Michigan warns residents against planting unsolicited seeds mailed from China
Residents across the U.S. who have received unsolicited seed shipments from China should not plant them, the Michigan Department of Agricultural and Rural Development said.
"The seeds are usually sent in white packages displaying Chinese lettering and the words 'China post.'" the department said in a press release. "Most recipients say they did not order anything, and that the packaging was labeled as jewelry." MDARD advises all Michigan residents to avoid opening or planting any seeds they receive.
Robin Rosenbaum, Michigan's state plant regulatory official, said the state doesn't have an official count of how many have reported receiving the seeds. Since Friday, she has received 21 calls herself, but many more have called her colleagues in the department or the U.S. Department of Agriculture.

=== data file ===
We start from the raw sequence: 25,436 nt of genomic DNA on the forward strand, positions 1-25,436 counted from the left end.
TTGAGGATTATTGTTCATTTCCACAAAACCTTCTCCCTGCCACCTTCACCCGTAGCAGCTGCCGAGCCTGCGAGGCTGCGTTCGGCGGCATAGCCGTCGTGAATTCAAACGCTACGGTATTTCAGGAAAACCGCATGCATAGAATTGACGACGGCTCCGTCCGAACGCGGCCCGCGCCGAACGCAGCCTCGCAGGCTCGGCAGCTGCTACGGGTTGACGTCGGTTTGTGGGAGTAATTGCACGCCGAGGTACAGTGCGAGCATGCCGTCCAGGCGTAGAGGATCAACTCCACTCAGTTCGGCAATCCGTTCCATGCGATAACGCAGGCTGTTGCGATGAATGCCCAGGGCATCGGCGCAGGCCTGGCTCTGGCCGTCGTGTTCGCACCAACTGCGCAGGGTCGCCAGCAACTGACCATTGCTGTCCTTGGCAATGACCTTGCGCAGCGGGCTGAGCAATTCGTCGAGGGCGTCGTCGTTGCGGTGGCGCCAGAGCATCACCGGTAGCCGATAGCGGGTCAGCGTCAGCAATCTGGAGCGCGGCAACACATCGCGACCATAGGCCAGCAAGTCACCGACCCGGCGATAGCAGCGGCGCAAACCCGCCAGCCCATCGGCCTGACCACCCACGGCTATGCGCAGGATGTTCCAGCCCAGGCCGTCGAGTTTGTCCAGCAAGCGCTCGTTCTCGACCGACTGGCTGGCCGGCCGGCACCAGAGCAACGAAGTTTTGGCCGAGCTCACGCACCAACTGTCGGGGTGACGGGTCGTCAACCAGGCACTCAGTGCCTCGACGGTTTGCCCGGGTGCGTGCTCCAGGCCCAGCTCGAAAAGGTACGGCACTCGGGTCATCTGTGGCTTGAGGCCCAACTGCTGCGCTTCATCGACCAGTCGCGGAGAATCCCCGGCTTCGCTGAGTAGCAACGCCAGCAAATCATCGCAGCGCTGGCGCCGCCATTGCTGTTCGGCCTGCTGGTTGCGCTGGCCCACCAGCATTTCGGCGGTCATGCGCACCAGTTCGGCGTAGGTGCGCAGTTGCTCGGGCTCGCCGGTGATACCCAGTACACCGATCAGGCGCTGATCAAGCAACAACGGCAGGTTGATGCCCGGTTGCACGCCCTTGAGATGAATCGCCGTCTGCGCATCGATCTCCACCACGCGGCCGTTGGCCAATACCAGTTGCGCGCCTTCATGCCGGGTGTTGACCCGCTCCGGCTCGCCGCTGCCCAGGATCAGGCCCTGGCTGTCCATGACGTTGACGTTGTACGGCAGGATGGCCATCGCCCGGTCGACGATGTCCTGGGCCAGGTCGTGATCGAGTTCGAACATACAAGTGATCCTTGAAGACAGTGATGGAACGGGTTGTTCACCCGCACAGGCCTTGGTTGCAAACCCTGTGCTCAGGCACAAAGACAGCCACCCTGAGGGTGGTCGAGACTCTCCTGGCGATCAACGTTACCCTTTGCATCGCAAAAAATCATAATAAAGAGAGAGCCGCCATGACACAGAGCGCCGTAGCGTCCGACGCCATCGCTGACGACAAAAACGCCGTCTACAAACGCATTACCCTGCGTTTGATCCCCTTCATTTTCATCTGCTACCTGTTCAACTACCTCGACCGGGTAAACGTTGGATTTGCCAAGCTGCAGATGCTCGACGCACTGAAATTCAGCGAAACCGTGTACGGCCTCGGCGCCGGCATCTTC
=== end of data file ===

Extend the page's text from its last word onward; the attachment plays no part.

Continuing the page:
"If you receive unsolicited seeds from another country, do not plant them," Mike Philip, director of MDARD's Pesticide and Plant Pest Management Division, said in the news release. "These unsolicited seeds could be invasive, introduce diseases to local plants, or be harmful to livestock."
The state agricultural department noted one theory that Rosenbaum said the USDA is investigating. The seed packages might be a part of a brushing scam, which involves a vendor shipping an inexpensive product to an unknowing recipient and submitting positive reviews as the recipient to boost its online ratings.
Philip added that recipients should not dispose of the seeds and should report them to the state. "MDARD appreciates the cooperation of Michiganders who receive these packages as we work together to protect Michigan agriculture," he said.